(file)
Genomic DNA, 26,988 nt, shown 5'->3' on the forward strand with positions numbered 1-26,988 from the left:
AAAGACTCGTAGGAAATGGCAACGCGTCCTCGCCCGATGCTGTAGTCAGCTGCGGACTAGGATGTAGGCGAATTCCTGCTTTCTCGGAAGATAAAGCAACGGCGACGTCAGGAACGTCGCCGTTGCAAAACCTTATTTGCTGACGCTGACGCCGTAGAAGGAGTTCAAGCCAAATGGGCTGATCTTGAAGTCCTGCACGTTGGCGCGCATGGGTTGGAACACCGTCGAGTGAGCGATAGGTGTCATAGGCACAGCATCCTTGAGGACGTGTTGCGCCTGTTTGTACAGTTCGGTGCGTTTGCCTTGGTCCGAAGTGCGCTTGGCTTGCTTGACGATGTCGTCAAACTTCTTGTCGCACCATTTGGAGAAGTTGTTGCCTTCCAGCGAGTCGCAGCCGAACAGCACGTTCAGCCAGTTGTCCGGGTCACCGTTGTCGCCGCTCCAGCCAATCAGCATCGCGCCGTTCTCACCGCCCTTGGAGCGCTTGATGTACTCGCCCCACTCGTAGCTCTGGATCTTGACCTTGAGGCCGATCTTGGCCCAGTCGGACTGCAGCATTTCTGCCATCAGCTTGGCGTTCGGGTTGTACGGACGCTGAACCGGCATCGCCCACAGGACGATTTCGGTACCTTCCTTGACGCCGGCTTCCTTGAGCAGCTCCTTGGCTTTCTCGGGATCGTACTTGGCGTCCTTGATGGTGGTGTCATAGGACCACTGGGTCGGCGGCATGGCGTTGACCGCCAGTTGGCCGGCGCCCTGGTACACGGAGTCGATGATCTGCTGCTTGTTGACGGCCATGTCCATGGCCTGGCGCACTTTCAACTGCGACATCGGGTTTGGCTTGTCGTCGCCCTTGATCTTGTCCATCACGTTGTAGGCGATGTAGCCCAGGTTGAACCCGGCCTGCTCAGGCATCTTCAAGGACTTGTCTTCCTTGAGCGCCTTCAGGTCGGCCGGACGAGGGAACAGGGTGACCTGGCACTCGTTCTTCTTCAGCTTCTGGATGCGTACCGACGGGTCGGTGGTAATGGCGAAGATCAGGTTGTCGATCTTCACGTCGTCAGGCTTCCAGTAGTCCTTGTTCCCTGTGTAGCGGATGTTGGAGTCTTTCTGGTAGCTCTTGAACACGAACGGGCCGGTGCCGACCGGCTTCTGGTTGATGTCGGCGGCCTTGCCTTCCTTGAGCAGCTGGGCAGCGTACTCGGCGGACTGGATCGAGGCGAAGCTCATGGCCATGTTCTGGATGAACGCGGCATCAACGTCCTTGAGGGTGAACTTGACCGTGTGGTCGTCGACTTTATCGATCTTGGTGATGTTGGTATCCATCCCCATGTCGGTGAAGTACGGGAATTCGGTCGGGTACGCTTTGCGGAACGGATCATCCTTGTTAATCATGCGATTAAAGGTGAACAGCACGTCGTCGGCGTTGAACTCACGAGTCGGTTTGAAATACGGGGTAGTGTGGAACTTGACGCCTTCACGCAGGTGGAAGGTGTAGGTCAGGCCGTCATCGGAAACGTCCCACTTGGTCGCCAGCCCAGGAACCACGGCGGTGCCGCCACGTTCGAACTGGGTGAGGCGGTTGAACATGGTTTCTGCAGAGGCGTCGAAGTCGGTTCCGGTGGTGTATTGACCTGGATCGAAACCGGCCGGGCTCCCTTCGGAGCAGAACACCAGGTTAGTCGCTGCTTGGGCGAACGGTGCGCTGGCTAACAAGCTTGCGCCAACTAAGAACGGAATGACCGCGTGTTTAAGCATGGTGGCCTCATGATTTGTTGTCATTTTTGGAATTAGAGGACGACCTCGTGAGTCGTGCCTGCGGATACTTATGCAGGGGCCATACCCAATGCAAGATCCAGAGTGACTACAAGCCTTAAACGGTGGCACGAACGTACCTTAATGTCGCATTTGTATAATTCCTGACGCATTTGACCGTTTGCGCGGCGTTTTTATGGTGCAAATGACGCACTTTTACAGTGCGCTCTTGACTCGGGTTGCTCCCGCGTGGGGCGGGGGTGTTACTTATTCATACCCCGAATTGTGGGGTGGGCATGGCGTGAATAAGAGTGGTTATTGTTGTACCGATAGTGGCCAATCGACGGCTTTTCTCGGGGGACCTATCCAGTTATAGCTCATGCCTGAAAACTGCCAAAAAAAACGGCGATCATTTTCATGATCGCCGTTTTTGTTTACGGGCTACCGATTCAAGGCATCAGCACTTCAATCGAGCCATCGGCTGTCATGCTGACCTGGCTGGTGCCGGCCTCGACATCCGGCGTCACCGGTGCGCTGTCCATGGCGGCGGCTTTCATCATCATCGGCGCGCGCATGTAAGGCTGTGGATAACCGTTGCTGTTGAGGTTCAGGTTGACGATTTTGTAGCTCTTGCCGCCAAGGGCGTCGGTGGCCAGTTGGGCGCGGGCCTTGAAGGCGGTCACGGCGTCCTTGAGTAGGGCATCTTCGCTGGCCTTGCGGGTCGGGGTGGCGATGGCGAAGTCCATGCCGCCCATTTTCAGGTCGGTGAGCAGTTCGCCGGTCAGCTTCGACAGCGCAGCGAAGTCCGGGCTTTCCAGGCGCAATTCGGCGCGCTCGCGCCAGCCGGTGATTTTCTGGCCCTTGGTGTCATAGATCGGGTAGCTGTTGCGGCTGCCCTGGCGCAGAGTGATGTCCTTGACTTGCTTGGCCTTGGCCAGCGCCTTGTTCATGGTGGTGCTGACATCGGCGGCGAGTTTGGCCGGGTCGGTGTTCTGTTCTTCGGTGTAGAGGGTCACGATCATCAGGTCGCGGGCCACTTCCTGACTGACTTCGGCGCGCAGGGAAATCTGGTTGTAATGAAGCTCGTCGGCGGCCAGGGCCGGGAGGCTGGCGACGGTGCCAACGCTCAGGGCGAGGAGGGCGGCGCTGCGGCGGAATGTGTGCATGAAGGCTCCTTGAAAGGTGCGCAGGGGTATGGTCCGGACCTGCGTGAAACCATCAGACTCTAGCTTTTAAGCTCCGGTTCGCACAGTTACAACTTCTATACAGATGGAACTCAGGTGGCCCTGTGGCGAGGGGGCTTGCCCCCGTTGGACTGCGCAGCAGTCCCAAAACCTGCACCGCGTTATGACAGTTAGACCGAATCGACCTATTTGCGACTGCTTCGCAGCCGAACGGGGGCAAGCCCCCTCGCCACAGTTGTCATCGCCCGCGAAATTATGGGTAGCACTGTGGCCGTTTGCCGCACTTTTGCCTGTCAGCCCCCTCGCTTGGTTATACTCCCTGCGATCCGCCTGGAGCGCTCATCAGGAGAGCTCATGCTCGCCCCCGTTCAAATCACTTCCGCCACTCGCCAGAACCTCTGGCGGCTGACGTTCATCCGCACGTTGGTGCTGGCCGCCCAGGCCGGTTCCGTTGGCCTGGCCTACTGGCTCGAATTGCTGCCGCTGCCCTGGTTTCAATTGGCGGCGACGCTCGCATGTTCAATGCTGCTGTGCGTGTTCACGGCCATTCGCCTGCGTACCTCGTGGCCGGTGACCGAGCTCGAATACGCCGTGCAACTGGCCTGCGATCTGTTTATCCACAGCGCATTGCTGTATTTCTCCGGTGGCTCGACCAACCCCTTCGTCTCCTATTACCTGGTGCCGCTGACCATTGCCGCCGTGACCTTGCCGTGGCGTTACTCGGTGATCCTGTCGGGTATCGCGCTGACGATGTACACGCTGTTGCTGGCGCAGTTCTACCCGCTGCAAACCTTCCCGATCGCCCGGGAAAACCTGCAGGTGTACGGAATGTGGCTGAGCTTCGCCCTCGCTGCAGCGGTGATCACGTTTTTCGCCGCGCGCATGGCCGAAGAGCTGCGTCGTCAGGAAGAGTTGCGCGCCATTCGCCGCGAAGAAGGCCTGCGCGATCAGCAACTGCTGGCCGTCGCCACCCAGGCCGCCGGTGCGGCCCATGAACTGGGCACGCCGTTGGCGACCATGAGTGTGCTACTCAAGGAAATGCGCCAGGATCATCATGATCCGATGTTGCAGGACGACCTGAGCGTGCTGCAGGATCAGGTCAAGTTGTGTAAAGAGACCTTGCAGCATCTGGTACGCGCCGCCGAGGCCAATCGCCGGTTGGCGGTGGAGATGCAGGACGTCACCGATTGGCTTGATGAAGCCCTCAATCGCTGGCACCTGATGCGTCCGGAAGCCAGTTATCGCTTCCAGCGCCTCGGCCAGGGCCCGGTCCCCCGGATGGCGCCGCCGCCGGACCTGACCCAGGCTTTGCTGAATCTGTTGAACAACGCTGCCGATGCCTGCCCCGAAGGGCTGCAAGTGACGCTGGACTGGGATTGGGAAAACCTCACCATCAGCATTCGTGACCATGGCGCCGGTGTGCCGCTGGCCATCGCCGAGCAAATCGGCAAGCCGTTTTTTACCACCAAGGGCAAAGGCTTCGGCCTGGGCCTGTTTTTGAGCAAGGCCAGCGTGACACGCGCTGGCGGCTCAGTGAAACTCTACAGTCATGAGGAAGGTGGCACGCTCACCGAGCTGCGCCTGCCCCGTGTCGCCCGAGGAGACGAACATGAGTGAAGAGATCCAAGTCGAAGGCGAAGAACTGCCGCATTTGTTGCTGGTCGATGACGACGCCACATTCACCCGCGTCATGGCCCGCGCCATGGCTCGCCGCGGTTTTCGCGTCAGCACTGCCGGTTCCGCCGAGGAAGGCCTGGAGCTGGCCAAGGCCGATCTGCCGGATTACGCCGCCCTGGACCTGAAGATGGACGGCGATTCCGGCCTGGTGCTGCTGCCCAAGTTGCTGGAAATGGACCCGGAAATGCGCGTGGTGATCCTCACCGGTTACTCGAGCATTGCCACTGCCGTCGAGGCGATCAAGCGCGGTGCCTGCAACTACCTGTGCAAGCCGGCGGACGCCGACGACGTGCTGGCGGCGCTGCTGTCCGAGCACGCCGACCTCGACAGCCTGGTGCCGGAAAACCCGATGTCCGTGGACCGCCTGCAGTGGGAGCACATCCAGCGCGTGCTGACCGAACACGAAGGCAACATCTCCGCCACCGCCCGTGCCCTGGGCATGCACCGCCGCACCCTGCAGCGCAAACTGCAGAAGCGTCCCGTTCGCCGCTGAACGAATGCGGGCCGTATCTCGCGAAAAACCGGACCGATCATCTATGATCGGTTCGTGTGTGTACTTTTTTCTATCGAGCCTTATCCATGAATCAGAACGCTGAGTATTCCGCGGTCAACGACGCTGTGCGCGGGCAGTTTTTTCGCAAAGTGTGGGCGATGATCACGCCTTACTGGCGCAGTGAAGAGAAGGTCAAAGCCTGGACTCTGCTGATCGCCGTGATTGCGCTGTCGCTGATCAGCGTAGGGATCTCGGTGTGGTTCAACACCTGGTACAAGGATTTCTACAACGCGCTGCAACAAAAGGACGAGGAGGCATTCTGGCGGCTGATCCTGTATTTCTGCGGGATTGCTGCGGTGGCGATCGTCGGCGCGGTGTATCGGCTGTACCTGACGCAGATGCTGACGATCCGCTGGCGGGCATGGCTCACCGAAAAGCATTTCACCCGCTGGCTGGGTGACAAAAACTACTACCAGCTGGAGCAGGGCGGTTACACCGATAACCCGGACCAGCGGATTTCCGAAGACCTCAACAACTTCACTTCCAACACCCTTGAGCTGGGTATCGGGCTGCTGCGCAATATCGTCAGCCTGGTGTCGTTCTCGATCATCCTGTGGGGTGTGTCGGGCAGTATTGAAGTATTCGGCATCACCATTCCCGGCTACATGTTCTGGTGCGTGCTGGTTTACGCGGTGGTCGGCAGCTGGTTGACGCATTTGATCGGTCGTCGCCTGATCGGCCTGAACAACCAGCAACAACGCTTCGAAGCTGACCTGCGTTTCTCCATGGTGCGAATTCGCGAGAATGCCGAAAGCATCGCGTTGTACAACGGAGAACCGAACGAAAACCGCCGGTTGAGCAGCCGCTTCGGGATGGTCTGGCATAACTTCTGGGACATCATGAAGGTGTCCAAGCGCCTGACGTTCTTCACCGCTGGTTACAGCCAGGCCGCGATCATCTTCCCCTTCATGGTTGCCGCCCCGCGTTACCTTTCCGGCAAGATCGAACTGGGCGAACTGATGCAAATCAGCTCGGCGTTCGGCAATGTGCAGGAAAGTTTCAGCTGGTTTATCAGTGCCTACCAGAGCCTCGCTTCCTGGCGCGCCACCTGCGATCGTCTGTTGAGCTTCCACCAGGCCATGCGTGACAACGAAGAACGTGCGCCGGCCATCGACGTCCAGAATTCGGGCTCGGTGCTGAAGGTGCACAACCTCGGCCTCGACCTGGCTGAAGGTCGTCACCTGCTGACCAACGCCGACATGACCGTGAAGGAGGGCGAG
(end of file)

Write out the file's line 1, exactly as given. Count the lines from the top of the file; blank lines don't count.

Genomic DNA, 26,988 nt, shown 5'->3' on the forward strand with positions numbered 1-26,988 from the left: